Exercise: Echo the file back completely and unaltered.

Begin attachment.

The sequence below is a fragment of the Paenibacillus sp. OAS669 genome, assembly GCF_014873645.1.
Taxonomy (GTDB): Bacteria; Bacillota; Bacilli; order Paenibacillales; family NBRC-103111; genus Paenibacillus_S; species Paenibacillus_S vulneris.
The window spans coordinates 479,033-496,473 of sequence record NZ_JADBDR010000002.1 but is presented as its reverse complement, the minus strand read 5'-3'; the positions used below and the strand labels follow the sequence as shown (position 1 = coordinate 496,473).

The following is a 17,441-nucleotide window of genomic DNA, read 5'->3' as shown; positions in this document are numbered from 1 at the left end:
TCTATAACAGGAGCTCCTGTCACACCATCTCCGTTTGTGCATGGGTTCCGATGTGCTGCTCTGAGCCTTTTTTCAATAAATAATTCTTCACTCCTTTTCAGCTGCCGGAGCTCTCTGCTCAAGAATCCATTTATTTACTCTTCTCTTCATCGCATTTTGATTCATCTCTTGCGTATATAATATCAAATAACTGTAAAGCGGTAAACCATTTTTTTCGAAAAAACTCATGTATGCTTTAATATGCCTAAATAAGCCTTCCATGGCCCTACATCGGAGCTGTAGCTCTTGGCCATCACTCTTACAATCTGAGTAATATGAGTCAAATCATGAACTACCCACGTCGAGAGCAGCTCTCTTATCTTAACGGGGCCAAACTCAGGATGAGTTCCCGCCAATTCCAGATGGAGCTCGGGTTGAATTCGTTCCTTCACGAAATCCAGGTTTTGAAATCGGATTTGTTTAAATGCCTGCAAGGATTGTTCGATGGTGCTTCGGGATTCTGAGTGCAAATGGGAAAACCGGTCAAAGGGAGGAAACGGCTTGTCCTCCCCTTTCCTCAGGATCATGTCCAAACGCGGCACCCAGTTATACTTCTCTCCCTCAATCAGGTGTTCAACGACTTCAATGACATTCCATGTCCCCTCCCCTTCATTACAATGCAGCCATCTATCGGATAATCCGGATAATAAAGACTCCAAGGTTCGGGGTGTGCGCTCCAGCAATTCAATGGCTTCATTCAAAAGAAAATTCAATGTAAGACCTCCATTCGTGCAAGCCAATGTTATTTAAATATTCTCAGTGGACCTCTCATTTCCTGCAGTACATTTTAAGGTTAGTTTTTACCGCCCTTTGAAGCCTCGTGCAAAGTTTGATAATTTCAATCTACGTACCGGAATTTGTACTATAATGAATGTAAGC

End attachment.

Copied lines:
The sequence below is a fragment of the Paenibacillus sp. OAS669 genome, assembly GCF_014873645.1.
Taxonomy (GTDB): Bacteria; Bacillota; Bacilli; order Paenibacillales; family NBRC-103111; genus Paenibacillus_S; species Paenibacillus_S vulneris.
The window spans coordinates 479,033-496,473 of sequence record NZ_JADBDR010000002.1 but is presented as its reverse complement, the minus strand read 5'-3'; the positions used below and the strand labels follow the sequence as shown (position 1 = coordinate 496,473).

The following is a 17,441-nucleotide window of genomic DNA, read 5'->3' as shown; positions in this document are numbered from 1 at the left end:
TCTATAACAGGAGCTCCTGTCACACCATCTCCGTTTGTGCATGGGTTCCGATGTGCTGCTCTGAGCCTTTTTTCAATAAATAATTCTTCACTCCTTTTCAGCTGCCGGAGCTCTCTGCTCAAGAATCCATTTATTTACTCTTCTCTTCATCGCATTTTGATTCATCTCTTGCGTATATAATATCAAATAACTGTAAAGCGGTAAACCATTTTTTTCGAAAAAACTCATGTATGCTTTAATATGCCTAAATAAGCCTTCCATGGCCCTACATCGGAGCTGTAGCTCTTGGCCATCACTCTTACAATCTGAGTAATATGAGTCAAATCATGAACTACCCACGTCGAGAGCAGCTCTCTTATCTTAACGGGGCCAAACTCAGGATGAGTTCCCGCCAATTCCAGATGGAGCTCGGGTTGAATTCGTTCCTTCACGAAATCCAGGTTTTGAAATCGGATTTGTTTAAATGCCTGCAAGGATTGTTCGATGGTGCTTCGGGATTCTGAGTGCAAATGGGAAAACCGGTCAAAGGGAGGAAACGGCTTGTCCTCCCCTTTCCTCAGGATCATGTCCAAACGCGGCACCCAGTTATACTTCTCTCCCTCAATCAGGTGTTCAACGACTTCAATGACATTCCATGTCCCCTCCCCTTCATTACAATGCAGCCATCTATCGGATAATCCGGATAATAAAGACTCCAAGGTTCGGGGTGTGCGCTCCAGCAATTCAATGGCTTCATTCAAAAGAAAATTCAATGTAAGACCTCCATTCGTGCAAGCCAATGTTATTTAAATATTCTCAGTGGACCTCTCATTTCCTGCAGTACATTTTAAGGTTAGTTTTTACCGCCCTTTGAAGCCTCGTGCAAAGTTTGATAATTTCAATCTACGTACCGGAATTTGTACTATAATGAATGTAAGC